Introduction to Homeschooling in Singapore
If you are new to homeschooling in Singapore, then the first question you should ask is – Is homeschooling legal in Singapore? And the answer is yes, it is legal to homeschool in Singapore! The country formally legalized homeschooling through the codification of the Compulsory Education Act in 2000. Children are required to attend public school for at least six years between ages 6 and 15; however, exemptions to this mandate are allowed and include homeschooling. As far as the compulsory education laws are concerned, they do not affect the expatriates (foreigners living in the country).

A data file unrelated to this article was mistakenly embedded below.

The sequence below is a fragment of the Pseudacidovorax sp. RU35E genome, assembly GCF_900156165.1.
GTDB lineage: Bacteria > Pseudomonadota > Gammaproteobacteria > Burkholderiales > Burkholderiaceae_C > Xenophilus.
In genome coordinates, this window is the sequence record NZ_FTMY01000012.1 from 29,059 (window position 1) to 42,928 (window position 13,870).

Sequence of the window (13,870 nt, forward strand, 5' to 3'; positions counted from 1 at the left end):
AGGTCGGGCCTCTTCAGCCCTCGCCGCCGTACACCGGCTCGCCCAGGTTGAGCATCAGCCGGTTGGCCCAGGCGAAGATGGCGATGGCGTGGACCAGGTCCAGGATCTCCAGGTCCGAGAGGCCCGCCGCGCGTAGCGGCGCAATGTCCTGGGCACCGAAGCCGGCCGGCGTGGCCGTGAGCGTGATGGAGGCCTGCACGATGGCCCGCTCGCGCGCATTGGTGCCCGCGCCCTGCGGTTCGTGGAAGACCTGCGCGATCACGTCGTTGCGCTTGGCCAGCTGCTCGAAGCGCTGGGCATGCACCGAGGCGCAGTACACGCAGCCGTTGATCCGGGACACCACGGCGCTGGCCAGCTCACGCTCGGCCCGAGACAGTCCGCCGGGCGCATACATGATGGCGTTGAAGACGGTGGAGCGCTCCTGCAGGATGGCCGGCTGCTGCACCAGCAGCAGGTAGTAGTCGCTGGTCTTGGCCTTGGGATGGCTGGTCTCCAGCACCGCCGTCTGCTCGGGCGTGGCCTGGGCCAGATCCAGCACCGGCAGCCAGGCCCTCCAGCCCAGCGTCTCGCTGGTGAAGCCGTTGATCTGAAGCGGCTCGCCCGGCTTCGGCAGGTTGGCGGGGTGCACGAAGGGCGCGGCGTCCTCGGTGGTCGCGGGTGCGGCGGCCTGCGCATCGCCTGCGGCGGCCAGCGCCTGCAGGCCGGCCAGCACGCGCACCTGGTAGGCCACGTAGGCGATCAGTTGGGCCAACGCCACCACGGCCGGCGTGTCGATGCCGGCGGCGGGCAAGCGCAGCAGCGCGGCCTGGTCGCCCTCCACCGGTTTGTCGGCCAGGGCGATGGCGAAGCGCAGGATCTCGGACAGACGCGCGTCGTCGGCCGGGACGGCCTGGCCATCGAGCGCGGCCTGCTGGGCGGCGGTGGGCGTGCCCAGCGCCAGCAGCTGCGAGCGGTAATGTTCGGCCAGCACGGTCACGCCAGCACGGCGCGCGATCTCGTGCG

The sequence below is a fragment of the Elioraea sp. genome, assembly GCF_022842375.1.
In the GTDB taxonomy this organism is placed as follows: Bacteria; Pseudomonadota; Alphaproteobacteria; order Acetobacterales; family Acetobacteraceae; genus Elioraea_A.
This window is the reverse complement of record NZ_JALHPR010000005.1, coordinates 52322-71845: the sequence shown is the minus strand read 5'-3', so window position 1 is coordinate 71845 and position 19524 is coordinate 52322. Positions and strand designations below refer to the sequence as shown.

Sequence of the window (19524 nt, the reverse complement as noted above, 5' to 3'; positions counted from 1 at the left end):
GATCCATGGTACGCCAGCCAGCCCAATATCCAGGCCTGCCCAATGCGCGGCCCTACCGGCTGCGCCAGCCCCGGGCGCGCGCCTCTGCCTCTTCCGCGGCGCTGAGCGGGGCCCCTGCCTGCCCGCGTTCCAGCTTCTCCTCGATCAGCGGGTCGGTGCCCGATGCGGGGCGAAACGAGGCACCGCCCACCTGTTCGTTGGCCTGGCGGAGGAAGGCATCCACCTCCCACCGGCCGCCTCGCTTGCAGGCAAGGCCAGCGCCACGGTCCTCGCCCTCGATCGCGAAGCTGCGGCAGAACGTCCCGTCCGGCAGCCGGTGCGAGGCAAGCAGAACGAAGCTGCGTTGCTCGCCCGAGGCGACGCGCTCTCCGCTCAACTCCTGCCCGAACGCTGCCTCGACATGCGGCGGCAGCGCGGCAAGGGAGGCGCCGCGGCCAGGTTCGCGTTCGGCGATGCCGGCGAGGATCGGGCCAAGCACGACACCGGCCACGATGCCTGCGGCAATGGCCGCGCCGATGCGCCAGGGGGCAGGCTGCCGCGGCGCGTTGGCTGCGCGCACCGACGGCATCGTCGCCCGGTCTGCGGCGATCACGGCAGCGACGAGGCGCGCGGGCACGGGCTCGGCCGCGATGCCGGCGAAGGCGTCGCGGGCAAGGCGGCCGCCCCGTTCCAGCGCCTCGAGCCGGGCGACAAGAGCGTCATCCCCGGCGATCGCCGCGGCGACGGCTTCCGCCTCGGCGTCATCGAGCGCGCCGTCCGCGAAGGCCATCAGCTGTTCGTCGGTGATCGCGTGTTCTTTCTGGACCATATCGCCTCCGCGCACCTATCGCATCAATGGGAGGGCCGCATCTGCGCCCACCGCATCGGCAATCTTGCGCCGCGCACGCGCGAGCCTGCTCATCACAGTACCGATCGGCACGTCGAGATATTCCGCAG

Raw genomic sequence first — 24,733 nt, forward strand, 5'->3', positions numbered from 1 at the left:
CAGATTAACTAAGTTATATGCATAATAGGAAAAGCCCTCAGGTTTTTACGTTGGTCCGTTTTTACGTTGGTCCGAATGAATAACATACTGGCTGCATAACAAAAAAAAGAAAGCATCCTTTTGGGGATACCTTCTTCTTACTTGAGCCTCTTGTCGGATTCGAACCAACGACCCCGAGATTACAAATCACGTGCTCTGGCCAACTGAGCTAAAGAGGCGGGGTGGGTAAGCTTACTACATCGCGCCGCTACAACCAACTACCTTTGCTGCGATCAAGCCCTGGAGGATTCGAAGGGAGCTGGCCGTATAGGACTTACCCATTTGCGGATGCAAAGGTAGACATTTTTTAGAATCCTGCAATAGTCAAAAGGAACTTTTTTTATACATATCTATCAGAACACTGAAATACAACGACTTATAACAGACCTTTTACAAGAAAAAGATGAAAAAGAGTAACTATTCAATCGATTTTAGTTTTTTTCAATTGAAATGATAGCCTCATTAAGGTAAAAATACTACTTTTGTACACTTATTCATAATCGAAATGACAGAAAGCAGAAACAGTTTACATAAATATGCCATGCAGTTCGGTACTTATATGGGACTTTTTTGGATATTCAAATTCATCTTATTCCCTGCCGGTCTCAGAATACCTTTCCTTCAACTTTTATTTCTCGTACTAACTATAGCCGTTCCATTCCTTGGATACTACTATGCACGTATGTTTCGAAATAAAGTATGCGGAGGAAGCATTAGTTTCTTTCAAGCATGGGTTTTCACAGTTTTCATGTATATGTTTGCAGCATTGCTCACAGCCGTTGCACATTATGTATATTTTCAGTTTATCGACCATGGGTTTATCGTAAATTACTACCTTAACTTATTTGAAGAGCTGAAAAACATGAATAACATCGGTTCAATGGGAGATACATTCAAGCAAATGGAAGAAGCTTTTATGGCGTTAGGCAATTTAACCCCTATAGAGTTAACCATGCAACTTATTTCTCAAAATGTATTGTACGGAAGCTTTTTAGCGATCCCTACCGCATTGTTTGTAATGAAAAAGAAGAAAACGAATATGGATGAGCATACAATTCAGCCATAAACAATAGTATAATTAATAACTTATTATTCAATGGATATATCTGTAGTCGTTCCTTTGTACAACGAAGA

Homeschooling is a relatively new concept here, but it is practiced by both expats and native Singaporeans. Homeschooling is a major step in a family’s life. If you are feeling overwhelmed about making the decision and having butterflies every time you think about it, be sure that you are not alone. It’s a choice that is going to shape your child’s future and you will have to put in a lot of commitment on your part.
But things do not have to be this difficult. Homeschooling does bring along a lot of advantages and let this post help you to make a stress-free decision.
Here are some useful tips for you about things you must do, steps you must take and processes you must walk through to make an informed choice. Hope this helps you to ascertain that you and your child are ready for homeschooling in Singapore and guarantee a bright future for your children.
- Read and understand every line of the Homeschooling Laws